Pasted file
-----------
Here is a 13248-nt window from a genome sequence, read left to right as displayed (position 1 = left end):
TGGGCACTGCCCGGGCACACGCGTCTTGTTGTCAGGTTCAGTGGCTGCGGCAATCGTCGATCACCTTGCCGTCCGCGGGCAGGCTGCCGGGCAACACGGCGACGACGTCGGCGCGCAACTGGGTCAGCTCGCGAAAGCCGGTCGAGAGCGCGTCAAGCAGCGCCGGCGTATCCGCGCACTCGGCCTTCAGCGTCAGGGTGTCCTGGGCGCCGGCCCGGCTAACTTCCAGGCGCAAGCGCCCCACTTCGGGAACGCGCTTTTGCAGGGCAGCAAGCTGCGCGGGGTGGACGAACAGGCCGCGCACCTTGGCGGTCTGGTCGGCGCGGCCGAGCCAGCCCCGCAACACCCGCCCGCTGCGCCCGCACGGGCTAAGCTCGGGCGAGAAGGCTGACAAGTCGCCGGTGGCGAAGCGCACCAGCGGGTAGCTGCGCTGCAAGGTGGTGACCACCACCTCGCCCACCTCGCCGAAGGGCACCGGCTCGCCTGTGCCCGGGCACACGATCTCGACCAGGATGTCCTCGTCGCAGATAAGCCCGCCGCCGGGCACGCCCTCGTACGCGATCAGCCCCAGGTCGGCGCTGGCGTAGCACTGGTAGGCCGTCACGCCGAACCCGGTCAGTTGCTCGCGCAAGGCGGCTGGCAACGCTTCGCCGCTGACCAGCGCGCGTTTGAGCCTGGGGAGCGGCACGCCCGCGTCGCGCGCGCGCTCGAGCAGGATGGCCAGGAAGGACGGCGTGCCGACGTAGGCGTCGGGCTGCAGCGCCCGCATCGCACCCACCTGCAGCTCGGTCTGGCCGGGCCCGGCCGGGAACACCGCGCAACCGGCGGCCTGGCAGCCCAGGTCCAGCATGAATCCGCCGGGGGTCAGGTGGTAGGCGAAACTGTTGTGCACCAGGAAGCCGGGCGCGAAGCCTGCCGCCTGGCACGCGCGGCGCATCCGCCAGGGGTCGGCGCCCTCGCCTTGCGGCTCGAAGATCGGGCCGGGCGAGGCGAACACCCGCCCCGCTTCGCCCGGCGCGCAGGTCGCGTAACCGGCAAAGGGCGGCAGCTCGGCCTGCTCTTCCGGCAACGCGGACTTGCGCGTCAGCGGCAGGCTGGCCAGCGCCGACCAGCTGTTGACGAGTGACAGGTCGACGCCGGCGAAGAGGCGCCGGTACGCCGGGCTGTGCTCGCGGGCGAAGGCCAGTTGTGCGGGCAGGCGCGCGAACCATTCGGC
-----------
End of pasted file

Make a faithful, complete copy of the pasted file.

Here is a 13248-nt window from a genome sequence, read left to right as displayed (position 1 = left end):
TGGGCACTGCCCGGGCACACGCGTCTTGTTGTCAGGTTCAGTGGCTGCGGCAATCGTCGATCACCTTGCCGTCCGCGGGCAGGCTGCCGGGCAACACGGCGACGACGTCGGCGCGCAACTGGGTCAGCTCGCGAAAGCCGGTCGAGAGCGCGTCAAGCAGCGCCGGCGTATCCGCGCACTCGGCCTTCAGCGTCAGGGTGTCCTGGGCGCCGGCCCGGCTAACTTCCAGGCGCAAGCGCCCCACTTCGGGAACGCGCTTTTGCAGGGCAGCAAGCTGCGCGGGGTGGACGAACAGGCCGCGCACCTTGGCGGTCTGGTCGGCGCGGCCGAGCCAGCCCCGCAACACCCGCCCGCTGCGCCCGCACGGGCTAAGCTCGGGCGAGAAGGCTGACAAGTCGCCGGTGGCGAAGCGCACCAGCGGGTAGCTGCGCTGCAAGGTGGTGACCACCACCTCGCCCACCTCGCCGAAGGGCACCGGCTCGCCTGTGCCCGGGCACACGATCTCGACCAGGATGTCCTCGTCGCAGATAAGCCCGCCGCCGGGCACGCCCTCGTACGCGATCAGCCCCAGGTCGGCGCTGGCGTAGCACTGGTAGGCCGTCACGCCGAACCCGGTCAGTTGCTCGCGCAAGGCGGCTGGCAACGCTTCGCCGCTGACCAGCGCGCGTTTGAGCCTGGGGAGCGGCACGCCCGCGTCGCGCGCGCGCTCGAGCAGGATGGCCAGGAAGGACGGCGTGCCGACGTAGGCGTCGGGCTGCAGCGCCCGCATCGCACCCACCTGCAGCTCGGTCTGGCCGGGCCCGGCCGGGAACACCGCGCAACCGGCGGCCTGGCAGCCCAGGTCCAGCATGAATCCGCCGGGGGTCAGGTGGTAGGCGAAACTGTTGTGCACCAGGAAGCCGGGCGCGAAGCCTGCCGCCTGGCACGCGCGGCGCATCCGCCAGGGGTCGGCGCCCTCGCCTTGCGGCTCGAAGATCGGGCCGGGCGAGGCGAACACCCGCCCCGCTTCGCCCGGCGCGCAGGTCGCGTAACCGGCAAAGGGCGGCAGCTCGGCCTGCTCTTCCGGCAACGCGGACTTGCGCGTCAGCGGCAGGCTGGCCAGCGCCGACCAGCTGTTGACGAGTGACAGGTCGACGCCGGCGAAGAGGCGCCGGTACGCCGGGCTGTGCTCGCGGGCGAAGGCCAGTTGTGCGGGCAGGCGCGCGAACCATTCGGC